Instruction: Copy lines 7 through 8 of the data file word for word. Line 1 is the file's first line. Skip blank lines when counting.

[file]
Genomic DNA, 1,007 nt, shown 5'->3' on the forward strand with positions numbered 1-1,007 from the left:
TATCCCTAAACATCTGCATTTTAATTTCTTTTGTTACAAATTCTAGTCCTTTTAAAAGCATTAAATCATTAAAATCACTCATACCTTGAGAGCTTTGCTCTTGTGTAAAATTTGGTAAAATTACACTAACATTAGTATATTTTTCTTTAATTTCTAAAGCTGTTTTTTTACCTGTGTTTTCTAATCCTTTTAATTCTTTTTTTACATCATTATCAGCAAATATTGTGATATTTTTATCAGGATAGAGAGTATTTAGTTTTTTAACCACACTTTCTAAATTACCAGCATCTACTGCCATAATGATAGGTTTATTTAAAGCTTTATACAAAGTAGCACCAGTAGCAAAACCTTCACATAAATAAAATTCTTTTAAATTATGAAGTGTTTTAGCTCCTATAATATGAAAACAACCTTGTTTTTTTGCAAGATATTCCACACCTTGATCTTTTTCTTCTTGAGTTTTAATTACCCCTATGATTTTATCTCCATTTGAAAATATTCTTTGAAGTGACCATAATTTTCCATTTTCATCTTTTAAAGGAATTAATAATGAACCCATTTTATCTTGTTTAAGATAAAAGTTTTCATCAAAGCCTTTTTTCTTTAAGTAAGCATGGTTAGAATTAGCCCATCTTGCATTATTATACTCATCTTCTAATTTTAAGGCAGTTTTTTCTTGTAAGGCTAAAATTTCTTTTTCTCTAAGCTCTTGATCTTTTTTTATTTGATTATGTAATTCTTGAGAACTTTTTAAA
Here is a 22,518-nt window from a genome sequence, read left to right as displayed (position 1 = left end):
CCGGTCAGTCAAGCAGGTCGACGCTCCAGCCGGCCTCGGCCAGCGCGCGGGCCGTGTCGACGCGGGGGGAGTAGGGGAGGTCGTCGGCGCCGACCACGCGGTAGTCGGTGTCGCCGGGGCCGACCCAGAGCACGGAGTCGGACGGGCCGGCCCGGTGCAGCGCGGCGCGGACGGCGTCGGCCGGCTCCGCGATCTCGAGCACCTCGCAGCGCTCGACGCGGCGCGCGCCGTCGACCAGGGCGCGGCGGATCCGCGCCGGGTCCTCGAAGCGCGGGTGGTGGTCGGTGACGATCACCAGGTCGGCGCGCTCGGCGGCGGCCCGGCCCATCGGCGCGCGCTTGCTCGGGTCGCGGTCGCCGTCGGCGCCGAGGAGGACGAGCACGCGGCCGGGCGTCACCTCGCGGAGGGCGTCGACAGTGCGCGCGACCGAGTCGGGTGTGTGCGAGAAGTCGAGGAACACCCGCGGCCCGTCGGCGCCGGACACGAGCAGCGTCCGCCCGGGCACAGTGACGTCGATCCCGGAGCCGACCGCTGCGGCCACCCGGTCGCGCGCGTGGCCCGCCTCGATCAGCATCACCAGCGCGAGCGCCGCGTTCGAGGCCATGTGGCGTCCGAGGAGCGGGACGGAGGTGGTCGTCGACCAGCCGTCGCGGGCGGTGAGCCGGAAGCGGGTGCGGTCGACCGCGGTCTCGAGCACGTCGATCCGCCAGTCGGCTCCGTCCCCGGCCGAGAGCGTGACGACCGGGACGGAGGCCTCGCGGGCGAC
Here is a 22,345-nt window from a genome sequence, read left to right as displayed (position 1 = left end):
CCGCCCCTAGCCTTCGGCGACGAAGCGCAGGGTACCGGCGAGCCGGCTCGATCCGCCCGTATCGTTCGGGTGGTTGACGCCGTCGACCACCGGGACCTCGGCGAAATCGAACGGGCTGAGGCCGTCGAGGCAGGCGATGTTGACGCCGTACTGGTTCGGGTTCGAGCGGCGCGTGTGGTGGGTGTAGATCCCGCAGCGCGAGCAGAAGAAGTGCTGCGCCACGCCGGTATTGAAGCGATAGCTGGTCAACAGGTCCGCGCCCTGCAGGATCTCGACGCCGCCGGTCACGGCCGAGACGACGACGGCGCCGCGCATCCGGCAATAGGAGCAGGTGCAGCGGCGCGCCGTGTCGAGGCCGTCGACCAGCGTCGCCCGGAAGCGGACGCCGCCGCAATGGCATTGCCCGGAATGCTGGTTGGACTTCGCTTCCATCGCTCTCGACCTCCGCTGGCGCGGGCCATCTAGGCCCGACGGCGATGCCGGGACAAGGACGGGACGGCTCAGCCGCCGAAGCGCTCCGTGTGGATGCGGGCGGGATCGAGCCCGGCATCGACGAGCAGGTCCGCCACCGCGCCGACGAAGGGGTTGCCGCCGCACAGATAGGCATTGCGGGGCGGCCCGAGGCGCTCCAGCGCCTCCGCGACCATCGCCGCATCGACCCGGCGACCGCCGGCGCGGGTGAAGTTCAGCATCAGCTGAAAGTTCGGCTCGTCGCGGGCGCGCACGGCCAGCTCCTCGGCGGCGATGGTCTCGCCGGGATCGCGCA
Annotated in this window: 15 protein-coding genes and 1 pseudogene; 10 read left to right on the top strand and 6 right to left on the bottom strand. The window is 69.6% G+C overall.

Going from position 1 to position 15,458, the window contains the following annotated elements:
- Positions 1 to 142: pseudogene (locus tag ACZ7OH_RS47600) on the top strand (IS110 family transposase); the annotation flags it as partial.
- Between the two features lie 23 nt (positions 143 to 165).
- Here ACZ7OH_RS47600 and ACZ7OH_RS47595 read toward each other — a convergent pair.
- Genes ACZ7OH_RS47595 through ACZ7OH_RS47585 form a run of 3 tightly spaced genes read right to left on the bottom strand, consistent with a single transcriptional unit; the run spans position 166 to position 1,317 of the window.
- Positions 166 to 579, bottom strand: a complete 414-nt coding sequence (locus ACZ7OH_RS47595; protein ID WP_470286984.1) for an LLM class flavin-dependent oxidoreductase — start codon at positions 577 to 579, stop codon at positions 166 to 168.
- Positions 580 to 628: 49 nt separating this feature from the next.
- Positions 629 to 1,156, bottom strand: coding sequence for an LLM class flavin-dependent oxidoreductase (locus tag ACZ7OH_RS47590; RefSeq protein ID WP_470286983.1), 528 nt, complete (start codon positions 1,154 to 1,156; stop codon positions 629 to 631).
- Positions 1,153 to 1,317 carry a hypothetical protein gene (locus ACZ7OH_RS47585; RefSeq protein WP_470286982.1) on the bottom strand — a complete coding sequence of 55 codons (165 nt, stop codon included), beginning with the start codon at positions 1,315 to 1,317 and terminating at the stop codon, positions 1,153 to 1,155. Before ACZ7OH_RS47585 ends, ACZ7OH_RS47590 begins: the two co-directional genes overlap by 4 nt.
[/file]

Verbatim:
Annotated in this window: 15 protein-coding genes and 1 pseudogene; 10 read left to right on the top strand and 6 right to left on the bottom strand. The window is 69.6% G+C overall.

Going from position 1 to position 15,458, the window contains the following annotated elements: